It is well documented that girls in developing countries, especially in rural areas, spend most of their day doing strenuous chores, which limits the time available for study. This is further compounded when access to water and toilets is absent or poor. In Sub-Saharan Africa women and girls are the primary water carriers in more than 70% of households where water has to be collected. In 2016 UNICEF estimated that girls and women globally spent nearly 200 million hours every day collecting water. They accurately described this as ‘a colossal waste of their valuable time’.

The demand (for action)

The Sustainable Development Goals (SDGs) reinforce our vision of women being empowered, enjoying equal opportunity and equality of participation with no threat of violence. This builds on the Convention on the Elimination of all Forms of Discrimination Against Women (CEDAW, 1979) which gained prominence through the 1995 Beijing Declaration on women’s empowerment.

At the 62nd session of the Commission on the Status of Women this week, restating of commitments to improve the conditions and uphold the dignity of women is expected.

Continued WASH poverty must be recognised as a contribution to systems that entrench inequality, deny women opportunities and minimise their chances to succeed. It is injustice for women and girls. Access to WASH is a major predicator for the enjoyment of many other rights; lack of them drives vulnerability and prevents or limits women’s progress. It reduces women’s opportunities for education and consequently means of income necessary to be independent and empowered. It determines how much they can achieve in their lives, and, at the most extreme, whether they live or die.

It will take a lot more than commitments to end this injustice. Political will at the highest level of government is vital to translate commitments into better coordination and delivery of work by ministries of water and sanitation, health, education and others.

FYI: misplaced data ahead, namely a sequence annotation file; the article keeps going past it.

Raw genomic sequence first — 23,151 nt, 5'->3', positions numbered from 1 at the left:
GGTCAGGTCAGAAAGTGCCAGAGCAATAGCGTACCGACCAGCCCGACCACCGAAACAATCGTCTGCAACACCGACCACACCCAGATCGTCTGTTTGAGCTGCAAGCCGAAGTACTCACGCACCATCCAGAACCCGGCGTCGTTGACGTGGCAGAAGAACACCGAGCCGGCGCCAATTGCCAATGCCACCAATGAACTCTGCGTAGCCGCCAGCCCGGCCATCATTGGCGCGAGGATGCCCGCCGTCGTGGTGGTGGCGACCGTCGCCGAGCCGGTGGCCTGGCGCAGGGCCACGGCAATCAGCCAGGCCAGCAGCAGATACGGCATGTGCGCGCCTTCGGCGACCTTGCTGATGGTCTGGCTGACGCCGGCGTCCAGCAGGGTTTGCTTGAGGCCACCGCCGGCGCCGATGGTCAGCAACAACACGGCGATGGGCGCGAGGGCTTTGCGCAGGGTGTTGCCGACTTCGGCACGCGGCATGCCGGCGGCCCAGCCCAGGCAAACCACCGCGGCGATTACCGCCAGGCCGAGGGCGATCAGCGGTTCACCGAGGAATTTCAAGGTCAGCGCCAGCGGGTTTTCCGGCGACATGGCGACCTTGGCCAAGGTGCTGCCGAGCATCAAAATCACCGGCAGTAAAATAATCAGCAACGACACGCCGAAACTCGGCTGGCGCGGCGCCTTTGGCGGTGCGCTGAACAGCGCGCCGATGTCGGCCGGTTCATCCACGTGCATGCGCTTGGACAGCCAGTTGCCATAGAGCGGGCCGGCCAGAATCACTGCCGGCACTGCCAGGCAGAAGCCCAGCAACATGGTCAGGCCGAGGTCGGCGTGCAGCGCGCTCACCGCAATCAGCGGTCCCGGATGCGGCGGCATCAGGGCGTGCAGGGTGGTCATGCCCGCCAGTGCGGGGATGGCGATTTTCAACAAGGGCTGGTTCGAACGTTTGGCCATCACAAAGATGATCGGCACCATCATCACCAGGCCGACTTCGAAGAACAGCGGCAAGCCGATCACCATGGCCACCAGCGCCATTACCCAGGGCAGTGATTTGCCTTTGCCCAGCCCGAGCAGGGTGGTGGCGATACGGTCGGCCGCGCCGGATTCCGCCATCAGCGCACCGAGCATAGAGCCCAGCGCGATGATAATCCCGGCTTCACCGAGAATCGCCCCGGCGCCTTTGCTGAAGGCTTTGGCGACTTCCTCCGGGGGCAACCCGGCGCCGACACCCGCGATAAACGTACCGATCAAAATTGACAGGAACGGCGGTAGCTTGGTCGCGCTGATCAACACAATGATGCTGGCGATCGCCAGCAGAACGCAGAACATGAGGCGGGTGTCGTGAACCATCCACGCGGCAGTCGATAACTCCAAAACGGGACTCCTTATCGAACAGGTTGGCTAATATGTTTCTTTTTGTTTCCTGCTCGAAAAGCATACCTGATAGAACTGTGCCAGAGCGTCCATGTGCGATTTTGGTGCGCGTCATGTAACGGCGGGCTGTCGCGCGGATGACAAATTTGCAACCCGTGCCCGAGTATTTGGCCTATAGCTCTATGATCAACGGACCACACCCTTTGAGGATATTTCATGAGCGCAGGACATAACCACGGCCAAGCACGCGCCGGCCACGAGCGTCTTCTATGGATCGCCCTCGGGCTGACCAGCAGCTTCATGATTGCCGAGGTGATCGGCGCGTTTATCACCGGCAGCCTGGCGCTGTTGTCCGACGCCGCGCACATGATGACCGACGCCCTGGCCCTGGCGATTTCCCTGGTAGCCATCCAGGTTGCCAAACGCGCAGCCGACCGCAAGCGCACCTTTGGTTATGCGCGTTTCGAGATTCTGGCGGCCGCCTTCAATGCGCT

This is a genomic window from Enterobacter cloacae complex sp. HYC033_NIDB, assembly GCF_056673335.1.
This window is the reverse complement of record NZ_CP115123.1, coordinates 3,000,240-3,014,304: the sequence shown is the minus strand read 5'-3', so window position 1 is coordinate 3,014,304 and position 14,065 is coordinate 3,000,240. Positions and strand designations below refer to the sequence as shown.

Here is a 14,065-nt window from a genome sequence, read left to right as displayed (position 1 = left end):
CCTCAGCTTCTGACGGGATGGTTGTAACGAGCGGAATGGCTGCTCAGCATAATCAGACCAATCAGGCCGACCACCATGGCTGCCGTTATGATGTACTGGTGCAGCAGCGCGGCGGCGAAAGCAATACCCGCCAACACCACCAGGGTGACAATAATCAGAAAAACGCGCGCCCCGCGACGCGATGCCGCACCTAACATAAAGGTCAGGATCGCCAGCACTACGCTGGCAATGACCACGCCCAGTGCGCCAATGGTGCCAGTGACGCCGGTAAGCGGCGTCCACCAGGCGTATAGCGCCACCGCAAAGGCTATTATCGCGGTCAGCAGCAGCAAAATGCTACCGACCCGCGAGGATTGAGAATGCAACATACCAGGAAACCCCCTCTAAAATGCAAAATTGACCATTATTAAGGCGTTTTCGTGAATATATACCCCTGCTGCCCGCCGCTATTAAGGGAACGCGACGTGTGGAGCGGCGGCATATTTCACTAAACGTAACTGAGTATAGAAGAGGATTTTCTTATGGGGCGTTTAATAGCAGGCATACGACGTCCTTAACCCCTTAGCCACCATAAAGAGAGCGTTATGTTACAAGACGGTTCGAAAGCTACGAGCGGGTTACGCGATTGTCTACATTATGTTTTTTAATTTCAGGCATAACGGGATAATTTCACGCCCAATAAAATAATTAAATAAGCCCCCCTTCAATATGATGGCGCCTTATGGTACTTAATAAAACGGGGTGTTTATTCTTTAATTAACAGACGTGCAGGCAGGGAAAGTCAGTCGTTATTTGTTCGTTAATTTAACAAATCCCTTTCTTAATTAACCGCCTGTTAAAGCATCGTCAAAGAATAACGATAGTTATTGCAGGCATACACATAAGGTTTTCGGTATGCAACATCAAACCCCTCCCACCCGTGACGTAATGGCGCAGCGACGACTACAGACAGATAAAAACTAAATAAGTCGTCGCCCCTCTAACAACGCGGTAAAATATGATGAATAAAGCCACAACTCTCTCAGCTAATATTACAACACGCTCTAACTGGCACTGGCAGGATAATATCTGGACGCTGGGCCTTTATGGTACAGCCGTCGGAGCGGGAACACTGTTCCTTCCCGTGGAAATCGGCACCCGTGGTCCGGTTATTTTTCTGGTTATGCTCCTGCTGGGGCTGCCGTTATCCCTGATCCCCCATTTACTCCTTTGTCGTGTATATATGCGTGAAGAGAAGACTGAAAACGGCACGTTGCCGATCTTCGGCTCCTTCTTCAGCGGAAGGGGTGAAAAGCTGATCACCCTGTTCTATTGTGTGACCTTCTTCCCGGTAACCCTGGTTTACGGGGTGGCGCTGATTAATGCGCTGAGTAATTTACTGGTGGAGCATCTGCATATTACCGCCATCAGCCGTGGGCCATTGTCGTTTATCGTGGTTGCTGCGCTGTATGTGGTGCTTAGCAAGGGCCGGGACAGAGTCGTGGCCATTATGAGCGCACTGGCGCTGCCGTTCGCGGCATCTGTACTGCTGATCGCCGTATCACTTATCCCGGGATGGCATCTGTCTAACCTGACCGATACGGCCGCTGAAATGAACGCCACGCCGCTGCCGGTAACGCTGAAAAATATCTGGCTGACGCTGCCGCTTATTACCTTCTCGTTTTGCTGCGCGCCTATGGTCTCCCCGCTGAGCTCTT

The urgent need for Africa to accelerate progress towards universal WASH access and women’s empowerment set by the SDGs must be matched by action. Governments, donors, development agencies and other leaders on the continent must fully understand the role of WASH poverty in disempowering women, to ensure adequately responsive solutions.

Key actors such as regulators must take positive measures to ensure the progressive realisation of the rights to water and sanitation. The Special Rapporteur on the human rights to safe drinking water and sanitation called on regulators to target specific challenges, including low service coverage to poorer neighbourhoods, informal settlements and rural areas and lack of affordability of services for the poorest.

Significant financial and time investments are necessary to improve access faster. Investment in WASH is investment in development of people, necessary to build human capital. With women being the most affected by inadequate access to water and toilets, investing in these essentials must be at the top of what UN-Women calls ‘gender-responsive investments’ necessary to align action with the principles, values and aspirations of the 2030 Agenda. This will set our countries one step closer to levelling the ground for men and women and ensuring that our economies grow equitably towards the shared prosperity that we can achieve in our lifetime.